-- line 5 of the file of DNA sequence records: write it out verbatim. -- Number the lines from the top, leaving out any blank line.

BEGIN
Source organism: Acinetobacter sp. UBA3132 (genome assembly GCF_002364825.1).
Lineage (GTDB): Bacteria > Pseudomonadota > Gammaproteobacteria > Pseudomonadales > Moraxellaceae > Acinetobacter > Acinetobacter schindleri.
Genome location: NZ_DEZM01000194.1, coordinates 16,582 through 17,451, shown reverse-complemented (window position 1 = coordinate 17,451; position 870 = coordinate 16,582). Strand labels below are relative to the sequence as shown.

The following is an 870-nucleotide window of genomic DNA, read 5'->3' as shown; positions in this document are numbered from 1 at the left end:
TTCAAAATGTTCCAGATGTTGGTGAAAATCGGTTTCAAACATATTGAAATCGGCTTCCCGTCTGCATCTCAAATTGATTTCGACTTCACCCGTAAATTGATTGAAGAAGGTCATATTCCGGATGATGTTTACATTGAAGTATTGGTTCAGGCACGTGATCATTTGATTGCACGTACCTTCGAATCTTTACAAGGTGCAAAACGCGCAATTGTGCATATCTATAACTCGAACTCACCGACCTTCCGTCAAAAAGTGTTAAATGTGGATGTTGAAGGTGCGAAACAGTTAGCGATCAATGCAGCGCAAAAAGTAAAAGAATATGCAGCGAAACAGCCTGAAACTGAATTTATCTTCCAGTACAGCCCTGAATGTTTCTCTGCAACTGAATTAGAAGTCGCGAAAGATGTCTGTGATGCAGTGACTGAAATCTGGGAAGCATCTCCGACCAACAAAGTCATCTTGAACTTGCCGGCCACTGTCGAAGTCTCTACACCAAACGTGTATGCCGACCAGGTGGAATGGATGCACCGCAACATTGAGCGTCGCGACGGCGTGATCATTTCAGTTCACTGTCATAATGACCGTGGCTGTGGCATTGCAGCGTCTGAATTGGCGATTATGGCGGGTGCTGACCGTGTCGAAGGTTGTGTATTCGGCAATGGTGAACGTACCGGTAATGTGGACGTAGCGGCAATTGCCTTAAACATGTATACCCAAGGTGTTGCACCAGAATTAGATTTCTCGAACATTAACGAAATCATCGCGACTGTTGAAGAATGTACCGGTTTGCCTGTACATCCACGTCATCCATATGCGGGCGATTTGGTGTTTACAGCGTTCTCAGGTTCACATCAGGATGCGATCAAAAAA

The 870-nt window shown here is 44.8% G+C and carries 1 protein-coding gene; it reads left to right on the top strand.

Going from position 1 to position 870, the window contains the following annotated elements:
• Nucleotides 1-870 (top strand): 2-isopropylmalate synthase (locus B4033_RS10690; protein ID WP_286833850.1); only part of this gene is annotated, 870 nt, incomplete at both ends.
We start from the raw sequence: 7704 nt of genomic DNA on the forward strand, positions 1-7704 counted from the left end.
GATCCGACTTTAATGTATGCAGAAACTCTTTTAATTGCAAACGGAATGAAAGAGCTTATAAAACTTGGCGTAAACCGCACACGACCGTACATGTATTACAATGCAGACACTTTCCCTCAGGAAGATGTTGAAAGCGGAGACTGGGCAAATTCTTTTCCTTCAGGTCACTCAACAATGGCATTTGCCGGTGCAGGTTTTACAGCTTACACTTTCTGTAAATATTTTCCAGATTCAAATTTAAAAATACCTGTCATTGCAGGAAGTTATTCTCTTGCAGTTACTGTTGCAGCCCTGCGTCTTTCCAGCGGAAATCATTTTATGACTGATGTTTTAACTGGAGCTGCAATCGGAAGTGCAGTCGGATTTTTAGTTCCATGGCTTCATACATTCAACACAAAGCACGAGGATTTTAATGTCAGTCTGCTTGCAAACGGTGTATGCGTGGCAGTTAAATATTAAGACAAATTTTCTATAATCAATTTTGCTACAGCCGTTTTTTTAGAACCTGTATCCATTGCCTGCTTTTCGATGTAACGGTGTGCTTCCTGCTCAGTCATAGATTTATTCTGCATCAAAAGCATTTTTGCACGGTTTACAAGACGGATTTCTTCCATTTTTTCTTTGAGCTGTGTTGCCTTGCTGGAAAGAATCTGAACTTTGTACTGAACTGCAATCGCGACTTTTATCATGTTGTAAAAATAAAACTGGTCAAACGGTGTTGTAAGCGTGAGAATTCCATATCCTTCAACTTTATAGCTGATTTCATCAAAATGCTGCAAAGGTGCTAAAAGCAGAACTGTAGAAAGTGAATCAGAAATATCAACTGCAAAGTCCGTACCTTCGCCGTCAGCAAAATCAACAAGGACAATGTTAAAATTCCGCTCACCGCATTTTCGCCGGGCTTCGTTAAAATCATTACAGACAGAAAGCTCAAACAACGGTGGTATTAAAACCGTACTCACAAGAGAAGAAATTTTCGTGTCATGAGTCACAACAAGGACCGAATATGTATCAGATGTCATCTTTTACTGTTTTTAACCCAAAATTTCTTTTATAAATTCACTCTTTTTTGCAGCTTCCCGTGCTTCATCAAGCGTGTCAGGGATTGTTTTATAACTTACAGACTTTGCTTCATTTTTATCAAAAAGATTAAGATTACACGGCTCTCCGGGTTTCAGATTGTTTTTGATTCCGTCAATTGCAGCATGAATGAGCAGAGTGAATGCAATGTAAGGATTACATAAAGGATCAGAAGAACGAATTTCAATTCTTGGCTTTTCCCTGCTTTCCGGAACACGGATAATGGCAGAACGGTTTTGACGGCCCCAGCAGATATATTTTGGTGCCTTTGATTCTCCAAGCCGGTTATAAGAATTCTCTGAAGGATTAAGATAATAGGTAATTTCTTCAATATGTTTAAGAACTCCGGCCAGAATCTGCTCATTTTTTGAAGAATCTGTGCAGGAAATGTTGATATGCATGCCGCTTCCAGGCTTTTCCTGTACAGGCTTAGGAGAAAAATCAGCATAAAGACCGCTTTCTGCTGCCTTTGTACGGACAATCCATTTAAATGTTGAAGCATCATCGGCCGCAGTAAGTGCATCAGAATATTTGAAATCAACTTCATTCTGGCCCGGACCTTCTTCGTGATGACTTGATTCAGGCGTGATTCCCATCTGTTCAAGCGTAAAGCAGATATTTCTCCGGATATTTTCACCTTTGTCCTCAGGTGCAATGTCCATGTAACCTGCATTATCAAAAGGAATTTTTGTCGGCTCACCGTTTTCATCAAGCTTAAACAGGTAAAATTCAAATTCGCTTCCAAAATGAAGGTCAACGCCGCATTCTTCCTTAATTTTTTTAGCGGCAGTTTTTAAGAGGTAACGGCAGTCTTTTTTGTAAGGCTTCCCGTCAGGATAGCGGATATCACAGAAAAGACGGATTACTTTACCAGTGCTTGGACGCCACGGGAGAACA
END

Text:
TTCAAAATGTTCCAGATGTTGGTGAAAATCGGTTTCAAACATATTGAAATCGGCTTCCCGTCTGCATCTCAAATTGATTTCGACTTCACCCGTAAATTGATTGAAGAAGGTCATATTCCGGATGATGTTTACATTGAAGTATTGGTTCAGGCACGTGATCATTTGATTGCACGTACCTTCGAATCTTTACAAGGTGCAAAACGCGCAATTGTGCATATCTATAACTCGAACTCACCGACCTTCCGTCAAAAAGTGTTAAATGTGGATGTTGAAGGTGCGAAACAGTTAGCGATCAATGCAGCGCAAAAAGTAAAAGAATATGCAGCGAAACAGCCTGAAACTGAATTTATCTTCCAGTACAGCCCTGAATGTTTCTCTGCAACTGAATTAGAAGTCGCGAAAGATGTCTGTGATGCAGTGACTGAAATCTGGGAAGCATCTCCGACCAACAAAGTCATCTTGAACTTGCCGGCCACTGTCGAAGTCTCTACACCAAACGTGTATGCCGACCAGGTGGAATGGATGCACCGCAACATTGAGCGTCGCGACGGCGTGATCATTTCAGTTCACTGTCATAATGACCGTGGCTGTGGCATTGCAGCGTCTGAATTGGCGATTATGGCGGGTGCTGACCGTGTCGAAGGTTGTGTATTCGGCAATGGTGAACGTACCGGTAATGTGGACGTAGCGGCAATTGCCTTAAACATGTATACCCAAGGTGTTGCACCAGAATTAGATTTCTCGAACATTAACGAAATCATCGCGACTGTTGAAGAATGTACCGGTTTGCCTGTACATCCACGTCATCCATATGCGGGCGATTTGGTGTTTACAGCGTTCTCAGGTTCACATCAGGATGCGATCAAAAAA